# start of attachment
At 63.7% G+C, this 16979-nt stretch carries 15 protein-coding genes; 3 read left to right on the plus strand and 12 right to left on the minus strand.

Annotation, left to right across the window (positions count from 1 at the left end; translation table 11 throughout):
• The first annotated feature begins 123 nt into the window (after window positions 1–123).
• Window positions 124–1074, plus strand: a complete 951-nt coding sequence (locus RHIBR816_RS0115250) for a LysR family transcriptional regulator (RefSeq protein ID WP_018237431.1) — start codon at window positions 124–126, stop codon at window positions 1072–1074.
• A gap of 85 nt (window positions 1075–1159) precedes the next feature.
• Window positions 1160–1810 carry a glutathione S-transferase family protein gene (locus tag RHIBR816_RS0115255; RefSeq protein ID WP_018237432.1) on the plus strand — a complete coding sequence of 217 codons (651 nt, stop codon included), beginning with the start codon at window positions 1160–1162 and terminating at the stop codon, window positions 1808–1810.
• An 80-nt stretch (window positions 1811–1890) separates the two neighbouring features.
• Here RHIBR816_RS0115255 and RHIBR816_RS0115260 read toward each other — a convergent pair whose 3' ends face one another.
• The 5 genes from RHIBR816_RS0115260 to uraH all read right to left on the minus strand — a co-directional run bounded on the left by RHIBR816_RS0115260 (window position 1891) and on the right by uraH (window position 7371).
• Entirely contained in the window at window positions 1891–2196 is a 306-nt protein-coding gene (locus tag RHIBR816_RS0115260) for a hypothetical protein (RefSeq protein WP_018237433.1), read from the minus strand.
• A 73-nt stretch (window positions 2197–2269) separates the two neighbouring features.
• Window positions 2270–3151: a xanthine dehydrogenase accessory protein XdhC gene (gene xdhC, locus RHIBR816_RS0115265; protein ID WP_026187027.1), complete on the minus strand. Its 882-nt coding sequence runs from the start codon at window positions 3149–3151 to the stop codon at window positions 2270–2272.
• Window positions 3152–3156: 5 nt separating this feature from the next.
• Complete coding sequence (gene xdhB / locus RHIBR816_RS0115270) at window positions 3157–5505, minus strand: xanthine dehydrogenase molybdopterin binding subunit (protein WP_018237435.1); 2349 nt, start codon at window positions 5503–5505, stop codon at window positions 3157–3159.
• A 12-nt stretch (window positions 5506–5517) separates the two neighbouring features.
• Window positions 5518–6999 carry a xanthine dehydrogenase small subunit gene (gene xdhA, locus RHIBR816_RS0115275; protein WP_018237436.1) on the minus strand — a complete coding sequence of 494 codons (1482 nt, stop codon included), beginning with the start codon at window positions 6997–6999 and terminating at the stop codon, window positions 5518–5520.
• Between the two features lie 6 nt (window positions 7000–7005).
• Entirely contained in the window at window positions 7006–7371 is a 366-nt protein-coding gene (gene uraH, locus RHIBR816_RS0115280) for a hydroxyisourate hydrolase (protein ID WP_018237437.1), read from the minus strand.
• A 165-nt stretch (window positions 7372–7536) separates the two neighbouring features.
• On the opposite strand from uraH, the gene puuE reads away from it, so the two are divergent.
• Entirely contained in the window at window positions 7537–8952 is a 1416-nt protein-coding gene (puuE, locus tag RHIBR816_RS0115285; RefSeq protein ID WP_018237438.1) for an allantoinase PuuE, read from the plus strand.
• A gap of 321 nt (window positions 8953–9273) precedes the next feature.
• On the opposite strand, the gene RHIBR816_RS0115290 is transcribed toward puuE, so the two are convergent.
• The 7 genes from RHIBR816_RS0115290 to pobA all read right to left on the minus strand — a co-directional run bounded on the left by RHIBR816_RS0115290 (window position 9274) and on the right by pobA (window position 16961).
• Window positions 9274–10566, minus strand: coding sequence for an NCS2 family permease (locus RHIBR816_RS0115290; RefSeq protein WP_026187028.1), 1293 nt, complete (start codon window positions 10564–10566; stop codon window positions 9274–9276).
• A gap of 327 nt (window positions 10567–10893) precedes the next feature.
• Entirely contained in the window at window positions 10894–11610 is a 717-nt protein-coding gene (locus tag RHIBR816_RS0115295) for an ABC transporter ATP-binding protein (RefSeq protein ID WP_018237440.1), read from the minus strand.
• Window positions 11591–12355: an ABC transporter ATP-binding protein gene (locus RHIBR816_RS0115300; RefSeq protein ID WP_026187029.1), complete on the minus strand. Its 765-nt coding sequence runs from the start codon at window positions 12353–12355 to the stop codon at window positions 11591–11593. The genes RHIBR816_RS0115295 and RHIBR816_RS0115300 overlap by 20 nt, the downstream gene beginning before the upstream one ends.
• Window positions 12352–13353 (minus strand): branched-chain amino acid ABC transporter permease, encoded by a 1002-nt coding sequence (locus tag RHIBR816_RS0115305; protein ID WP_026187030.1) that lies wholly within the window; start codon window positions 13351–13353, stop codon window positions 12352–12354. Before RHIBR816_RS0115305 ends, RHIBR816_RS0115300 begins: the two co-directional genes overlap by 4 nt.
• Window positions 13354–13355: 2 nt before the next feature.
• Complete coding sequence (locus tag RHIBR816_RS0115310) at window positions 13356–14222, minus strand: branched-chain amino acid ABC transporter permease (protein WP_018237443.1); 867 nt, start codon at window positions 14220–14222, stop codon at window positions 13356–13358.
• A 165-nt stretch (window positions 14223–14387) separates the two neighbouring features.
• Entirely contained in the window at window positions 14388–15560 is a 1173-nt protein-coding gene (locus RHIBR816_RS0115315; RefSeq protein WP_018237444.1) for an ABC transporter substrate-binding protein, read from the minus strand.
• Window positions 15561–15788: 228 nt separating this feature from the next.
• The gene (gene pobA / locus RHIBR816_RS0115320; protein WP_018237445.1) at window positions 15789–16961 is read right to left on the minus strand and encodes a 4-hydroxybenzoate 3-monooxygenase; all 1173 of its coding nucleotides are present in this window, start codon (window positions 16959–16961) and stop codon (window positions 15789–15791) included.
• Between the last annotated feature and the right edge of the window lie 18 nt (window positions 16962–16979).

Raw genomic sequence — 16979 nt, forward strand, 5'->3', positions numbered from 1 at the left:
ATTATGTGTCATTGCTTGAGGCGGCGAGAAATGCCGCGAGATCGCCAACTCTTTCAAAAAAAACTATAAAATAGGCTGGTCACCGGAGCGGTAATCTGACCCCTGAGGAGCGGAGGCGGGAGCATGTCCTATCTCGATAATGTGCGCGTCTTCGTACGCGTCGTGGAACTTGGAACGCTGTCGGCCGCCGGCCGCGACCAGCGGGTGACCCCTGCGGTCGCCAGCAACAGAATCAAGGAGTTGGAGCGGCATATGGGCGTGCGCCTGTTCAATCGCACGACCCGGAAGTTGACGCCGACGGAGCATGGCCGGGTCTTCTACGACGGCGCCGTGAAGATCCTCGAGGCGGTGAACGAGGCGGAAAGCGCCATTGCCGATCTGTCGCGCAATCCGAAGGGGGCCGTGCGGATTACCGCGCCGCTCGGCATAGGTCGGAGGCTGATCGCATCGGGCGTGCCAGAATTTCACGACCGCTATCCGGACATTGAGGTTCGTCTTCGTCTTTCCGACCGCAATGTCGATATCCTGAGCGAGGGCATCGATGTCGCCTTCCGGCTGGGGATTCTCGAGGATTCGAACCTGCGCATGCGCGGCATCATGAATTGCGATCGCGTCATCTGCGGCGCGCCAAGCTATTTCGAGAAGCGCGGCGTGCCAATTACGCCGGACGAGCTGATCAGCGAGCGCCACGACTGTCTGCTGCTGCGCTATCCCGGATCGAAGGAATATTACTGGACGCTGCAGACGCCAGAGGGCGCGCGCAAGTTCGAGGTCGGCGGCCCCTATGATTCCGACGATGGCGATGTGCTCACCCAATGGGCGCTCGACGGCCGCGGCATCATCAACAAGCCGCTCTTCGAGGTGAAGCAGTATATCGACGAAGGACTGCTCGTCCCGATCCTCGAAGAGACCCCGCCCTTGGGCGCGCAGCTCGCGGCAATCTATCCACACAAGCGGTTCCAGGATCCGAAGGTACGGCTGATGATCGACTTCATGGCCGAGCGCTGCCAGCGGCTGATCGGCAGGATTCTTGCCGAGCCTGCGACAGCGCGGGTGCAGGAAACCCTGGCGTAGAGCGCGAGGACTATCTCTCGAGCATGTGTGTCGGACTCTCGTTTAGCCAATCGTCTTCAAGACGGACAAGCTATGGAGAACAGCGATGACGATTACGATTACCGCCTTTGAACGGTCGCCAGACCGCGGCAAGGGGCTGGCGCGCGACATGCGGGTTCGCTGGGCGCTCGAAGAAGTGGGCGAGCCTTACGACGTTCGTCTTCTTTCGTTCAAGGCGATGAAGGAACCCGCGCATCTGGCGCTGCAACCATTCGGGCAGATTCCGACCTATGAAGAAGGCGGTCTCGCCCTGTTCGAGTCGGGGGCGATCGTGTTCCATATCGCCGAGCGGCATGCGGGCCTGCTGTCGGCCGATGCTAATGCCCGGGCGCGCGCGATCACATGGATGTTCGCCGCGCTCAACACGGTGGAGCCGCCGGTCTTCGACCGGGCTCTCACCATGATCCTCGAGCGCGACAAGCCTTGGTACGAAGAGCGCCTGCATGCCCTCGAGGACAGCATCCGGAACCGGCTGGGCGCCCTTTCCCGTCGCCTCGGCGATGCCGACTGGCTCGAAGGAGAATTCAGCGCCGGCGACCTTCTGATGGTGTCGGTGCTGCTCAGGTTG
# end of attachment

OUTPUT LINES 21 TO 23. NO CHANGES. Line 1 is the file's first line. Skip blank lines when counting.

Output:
• Entirely contained in the window at window positions 7537–8952 is a 1416-nt protein-coding gene (puuE, locus tag RHIBR816_RS0115285; RefSeq protein ID WP_018237438.1) for an allantoinase PuuE, read from the plus strand.
• A gap of 321 nt (window positions 8953–9273) precedes the next feature.
• On the opposite strand, the gene RHIBR816_RS0115290 is transcribed toward puuE, so the two are convergent.